England record-scorer Wayne Rooney retired from international football on Wednesday after spurning an offer to return to the squad.
"I believe now is the time to bow out," the former England captain said in a statement. "I will always remain a passionate England fan."
A return to form since leaving Manchester United to go back to Everton in the offseason had seen England coach Gareth Southgate approach Rooney about returning for upcoming World Cup qualifiers.
But the 31-year-old striker has decided to focus on his club career, quitting England duty with a record 53 goals in 119 appearances — more than any other outfield player.
"It was great Gareth Southgate called me this week to tell me he wanted me back in the England squad for the upcoming matches.I really appreciated that," Rooney said. "However, having already thought long and hard, I told Gareth that I had now decided to retire for good from international football.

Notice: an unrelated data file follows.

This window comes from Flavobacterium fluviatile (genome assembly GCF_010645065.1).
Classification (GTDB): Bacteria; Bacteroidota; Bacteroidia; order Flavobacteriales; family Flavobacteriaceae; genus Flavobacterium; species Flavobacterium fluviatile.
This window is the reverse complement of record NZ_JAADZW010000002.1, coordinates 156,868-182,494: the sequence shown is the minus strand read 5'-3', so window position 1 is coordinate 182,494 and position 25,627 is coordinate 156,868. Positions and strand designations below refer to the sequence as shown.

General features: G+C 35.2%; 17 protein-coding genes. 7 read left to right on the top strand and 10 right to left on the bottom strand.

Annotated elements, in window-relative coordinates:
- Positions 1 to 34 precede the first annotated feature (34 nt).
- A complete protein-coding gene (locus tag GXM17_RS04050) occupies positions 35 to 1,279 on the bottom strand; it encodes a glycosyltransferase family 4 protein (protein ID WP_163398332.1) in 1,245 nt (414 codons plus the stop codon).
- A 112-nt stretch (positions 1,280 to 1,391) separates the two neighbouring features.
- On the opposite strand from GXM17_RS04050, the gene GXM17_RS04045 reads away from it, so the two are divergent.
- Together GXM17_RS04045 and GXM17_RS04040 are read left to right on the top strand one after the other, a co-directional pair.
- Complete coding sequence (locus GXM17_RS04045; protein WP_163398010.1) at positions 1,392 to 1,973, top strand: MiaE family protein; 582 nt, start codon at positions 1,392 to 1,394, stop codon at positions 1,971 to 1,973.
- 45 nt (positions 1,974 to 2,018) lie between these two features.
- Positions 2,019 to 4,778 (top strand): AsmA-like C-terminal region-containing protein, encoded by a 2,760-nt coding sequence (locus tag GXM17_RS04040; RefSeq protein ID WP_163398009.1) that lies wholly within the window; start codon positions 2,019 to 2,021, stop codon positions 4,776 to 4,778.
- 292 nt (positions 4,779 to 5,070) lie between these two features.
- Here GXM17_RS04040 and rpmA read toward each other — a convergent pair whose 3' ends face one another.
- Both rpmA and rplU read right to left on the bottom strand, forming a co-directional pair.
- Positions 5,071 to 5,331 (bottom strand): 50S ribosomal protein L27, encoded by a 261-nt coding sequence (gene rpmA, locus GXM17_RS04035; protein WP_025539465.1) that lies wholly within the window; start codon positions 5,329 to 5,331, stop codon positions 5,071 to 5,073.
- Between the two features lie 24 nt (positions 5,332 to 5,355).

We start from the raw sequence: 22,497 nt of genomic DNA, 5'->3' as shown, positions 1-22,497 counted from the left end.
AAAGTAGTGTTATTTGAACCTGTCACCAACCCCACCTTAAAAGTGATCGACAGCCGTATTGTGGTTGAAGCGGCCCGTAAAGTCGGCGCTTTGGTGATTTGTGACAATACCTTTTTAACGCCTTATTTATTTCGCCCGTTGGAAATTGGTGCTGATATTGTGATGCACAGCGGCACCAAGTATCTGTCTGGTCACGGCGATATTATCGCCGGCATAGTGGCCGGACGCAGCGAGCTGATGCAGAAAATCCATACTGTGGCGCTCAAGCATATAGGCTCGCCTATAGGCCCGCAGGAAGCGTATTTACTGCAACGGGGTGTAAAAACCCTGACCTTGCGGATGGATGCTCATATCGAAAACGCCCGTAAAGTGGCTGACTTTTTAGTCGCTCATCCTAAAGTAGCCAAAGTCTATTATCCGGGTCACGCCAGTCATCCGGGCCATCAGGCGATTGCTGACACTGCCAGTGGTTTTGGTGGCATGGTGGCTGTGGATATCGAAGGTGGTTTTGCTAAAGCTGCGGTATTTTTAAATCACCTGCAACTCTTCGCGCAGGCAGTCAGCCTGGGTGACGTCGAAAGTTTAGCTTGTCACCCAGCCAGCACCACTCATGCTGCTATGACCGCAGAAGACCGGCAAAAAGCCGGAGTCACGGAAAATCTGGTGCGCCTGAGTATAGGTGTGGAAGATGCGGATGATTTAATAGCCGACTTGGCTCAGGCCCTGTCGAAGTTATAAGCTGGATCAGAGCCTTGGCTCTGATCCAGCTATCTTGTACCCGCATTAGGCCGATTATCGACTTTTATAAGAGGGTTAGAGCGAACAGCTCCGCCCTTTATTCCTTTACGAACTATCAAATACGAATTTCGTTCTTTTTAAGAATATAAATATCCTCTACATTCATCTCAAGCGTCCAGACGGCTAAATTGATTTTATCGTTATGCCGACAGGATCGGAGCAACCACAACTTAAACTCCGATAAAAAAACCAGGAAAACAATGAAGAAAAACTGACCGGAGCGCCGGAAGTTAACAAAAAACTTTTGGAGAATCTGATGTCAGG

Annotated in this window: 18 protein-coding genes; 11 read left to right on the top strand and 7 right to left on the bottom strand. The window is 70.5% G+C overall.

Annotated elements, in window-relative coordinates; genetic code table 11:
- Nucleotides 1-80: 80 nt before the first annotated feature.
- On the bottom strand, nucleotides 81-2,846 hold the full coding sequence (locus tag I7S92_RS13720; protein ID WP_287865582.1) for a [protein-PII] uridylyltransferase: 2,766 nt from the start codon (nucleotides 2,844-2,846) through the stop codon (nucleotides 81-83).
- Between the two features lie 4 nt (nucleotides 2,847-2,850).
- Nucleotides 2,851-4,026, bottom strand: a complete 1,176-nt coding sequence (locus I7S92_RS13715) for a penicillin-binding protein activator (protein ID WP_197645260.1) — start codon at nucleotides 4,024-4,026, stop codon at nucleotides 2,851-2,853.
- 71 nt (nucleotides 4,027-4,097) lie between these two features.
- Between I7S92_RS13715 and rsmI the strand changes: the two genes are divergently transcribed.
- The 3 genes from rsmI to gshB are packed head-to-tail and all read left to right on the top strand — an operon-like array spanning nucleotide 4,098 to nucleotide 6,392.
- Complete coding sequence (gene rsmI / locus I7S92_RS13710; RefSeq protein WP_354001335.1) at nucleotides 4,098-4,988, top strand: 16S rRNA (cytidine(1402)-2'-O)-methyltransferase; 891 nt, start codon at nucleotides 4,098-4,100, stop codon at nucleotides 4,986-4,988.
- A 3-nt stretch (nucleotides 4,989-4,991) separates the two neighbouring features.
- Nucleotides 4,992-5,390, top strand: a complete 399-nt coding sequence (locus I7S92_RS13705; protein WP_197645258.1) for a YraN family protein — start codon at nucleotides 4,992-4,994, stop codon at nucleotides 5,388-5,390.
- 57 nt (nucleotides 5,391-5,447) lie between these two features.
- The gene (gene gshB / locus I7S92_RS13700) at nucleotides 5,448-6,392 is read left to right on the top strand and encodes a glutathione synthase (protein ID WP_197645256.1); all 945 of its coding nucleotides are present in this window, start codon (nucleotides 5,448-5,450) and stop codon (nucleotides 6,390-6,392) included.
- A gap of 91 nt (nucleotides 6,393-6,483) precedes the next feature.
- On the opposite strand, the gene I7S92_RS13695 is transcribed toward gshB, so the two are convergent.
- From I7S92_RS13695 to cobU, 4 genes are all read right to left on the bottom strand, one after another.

"It is a really tough decision and one I have discussed with my family, my manager at Everton and those closest to me. Playing for England has always been special to me. Every time I was selected as a player or captain was a real privilege and I thank everyone who helped me."
Rooney never progressed beyond the quarterfinals of a tournament with England and his struggles on the international stage often saw him cast as the fall guy for his country's inability to come close to adding to its solitary title in the 1966 World Cup.
"One of my very few regrets is not to have been part of a successful England tournament side," Rooney said. "Hopefully the exciting players Gareth is bringing through can take that ambition further and I hope everyone will get behind the team.
"One day the dream will come true and I look forward to being there as a fan — or in any capacity."